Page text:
Will my criminal record keep me out of Canada?

Unfortunately, it is a very good possibility that your criminal record will keep you out of Canada. Most American citizens just need a valid passport to visit Canada for whatever reason, but Canada is very particular about who is allowed into Canada. Criminal records, especially those that have anything to do with driving under the influence of alcohol or drug possession will almost certainly result in your being denied entry to Canada

This can be extremely upsetting and unfortunate, especially if you had plans to visit family in Canada.

What can I do if I am denied entry to Canada?

If you are denied entry to Canada or have concern that you will be denied entry, you should speak to a licensed immigration lawyer as soon as possible. We can assist you in determining your best option for entering Canada. It is not impossible to enter Canada while having a criminal record, but it is difficult.

You may be able to apply for a temporary resident permit to enter Canada with a criminal record. This visa will allow you to come to Canada for a short period of time, although it is not a guarantee that you will be admitted into Canada. On a temporary resident permit, you are considered a visitor to Canada. People who are from countries that aren’t on the visa-exempt list (the United States is visa-exempt) also have to apply for one if they want to visit Canada.

Because Canada is very strict about even minor criminal offences, you will need to provide Canadian immigration authorities with a lot of information about yourself and your travels to Canada to be considered for approval.

What is required for a temporary resident permit?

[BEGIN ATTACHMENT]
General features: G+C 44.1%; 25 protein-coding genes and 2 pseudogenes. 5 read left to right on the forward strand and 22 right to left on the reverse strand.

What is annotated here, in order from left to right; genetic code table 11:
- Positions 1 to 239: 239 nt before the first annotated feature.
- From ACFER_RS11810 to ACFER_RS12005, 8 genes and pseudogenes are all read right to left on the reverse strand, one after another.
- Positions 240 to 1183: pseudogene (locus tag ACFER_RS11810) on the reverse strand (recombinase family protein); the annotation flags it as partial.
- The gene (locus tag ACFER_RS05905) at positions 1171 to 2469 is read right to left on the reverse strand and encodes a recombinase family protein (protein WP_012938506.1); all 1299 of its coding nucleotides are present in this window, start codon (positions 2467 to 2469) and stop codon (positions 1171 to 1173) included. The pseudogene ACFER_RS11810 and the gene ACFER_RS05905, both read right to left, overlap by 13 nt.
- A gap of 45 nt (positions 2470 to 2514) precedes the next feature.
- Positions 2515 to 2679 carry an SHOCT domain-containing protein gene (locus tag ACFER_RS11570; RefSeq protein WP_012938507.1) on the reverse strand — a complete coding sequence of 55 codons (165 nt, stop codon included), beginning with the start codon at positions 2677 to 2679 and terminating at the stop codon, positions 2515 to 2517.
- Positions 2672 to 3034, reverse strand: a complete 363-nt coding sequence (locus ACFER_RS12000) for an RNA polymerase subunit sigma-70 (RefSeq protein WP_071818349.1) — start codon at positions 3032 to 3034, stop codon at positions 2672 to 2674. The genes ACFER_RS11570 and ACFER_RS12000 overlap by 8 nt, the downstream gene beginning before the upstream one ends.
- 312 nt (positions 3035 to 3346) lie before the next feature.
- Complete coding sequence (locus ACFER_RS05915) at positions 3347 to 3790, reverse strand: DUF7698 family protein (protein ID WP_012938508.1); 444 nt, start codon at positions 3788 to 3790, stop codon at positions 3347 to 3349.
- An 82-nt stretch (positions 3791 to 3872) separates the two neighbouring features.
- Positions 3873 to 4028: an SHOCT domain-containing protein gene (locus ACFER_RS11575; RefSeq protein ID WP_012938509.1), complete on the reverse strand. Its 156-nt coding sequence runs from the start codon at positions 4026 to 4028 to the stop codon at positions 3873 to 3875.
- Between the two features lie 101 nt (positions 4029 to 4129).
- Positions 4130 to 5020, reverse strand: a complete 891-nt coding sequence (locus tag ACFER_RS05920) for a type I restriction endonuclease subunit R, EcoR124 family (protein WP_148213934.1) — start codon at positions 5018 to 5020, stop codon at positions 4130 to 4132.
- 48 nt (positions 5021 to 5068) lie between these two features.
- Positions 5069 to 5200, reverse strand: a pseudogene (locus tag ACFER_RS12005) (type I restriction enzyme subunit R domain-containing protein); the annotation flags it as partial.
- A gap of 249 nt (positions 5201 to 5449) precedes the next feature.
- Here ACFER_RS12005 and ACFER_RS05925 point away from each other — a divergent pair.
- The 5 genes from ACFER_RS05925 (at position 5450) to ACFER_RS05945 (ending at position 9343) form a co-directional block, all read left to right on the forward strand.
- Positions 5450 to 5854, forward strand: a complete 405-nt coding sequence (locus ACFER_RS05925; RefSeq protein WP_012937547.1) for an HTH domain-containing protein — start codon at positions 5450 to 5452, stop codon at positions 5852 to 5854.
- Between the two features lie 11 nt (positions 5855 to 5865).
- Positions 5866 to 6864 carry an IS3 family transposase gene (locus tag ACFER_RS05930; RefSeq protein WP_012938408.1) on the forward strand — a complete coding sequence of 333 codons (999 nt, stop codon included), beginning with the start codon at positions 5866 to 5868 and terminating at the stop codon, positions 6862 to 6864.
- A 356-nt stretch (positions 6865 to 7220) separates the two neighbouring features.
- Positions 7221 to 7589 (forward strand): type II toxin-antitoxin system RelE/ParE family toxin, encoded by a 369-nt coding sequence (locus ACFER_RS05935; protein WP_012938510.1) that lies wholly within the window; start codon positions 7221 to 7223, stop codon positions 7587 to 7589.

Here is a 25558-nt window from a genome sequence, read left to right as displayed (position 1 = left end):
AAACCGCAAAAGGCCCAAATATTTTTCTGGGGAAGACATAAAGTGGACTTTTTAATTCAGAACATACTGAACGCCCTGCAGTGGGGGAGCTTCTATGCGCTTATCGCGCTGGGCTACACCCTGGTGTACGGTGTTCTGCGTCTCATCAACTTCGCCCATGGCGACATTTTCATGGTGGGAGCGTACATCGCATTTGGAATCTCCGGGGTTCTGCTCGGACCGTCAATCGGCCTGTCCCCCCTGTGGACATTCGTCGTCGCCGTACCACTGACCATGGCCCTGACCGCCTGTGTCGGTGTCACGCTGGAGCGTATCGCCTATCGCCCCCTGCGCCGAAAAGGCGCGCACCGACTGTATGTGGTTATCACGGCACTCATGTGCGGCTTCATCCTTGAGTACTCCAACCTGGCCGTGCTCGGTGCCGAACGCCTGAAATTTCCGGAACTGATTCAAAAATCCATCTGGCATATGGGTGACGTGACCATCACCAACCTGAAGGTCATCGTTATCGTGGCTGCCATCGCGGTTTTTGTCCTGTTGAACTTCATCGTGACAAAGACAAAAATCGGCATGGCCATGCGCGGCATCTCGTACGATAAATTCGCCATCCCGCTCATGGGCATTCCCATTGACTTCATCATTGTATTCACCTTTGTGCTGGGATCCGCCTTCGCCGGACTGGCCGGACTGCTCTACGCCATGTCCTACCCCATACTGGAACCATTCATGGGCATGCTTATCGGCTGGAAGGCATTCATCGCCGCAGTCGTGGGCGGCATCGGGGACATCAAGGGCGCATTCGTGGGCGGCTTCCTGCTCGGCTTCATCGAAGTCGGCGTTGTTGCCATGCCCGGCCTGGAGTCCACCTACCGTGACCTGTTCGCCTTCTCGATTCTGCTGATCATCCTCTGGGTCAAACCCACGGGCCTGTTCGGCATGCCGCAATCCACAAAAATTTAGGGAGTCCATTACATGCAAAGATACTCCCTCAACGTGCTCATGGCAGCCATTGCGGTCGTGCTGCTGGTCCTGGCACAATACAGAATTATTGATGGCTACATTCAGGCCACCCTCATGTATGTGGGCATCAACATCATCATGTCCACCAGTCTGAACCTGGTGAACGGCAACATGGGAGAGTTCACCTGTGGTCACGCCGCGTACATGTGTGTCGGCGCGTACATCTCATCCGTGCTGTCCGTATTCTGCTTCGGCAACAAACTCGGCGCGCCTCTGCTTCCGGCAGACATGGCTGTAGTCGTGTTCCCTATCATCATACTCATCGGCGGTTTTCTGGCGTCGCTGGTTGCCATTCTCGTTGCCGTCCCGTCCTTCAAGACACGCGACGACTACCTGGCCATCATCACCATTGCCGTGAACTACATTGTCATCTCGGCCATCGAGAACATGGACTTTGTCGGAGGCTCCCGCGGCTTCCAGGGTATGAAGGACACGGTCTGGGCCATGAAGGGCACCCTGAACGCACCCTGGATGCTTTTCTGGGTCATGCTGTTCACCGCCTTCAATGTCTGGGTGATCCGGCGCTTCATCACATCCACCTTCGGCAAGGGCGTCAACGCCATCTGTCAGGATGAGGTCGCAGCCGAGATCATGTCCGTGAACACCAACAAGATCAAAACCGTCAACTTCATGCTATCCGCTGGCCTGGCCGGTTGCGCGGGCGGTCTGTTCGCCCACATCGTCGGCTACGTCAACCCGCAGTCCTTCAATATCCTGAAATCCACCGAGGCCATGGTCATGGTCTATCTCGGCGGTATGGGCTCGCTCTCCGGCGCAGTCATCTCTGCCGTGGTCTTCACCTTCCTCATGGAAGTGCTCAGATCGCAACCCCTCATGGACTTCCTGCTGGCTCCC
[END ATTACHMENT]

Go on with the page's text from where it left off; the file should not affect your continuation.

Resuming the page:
Information on your reasons for visiting Canada, your past travels to Canada, your personal finances and your home situation in the United States are all things that will be considered when you apply. Primarily, you must prove that you will return home to the United States when or before your temporary resident permit expires.

You may apply for a temporary resident permit at the border, but this can be considered risky because you could risk being denied at the border. However, if you are approved, it is essentially instantaneous.

Another option is applying for a temporary resident permit at the Canadian embassy. This method takes a few months to process, so it is very important that you act as quickly as possible if you know you must travel to Canada.

Any information provided here does not constitute legal advice and is intended for general information only. Should you require legal advise, you are encouraged to contact a lawyer directly. All blog postings are public and are not subject to solicitor/client confidentially. Case results depend on a variety of factors unique to each case, and case results do not guarantee or predict a similar result in any further case undertaken by the lawyer.

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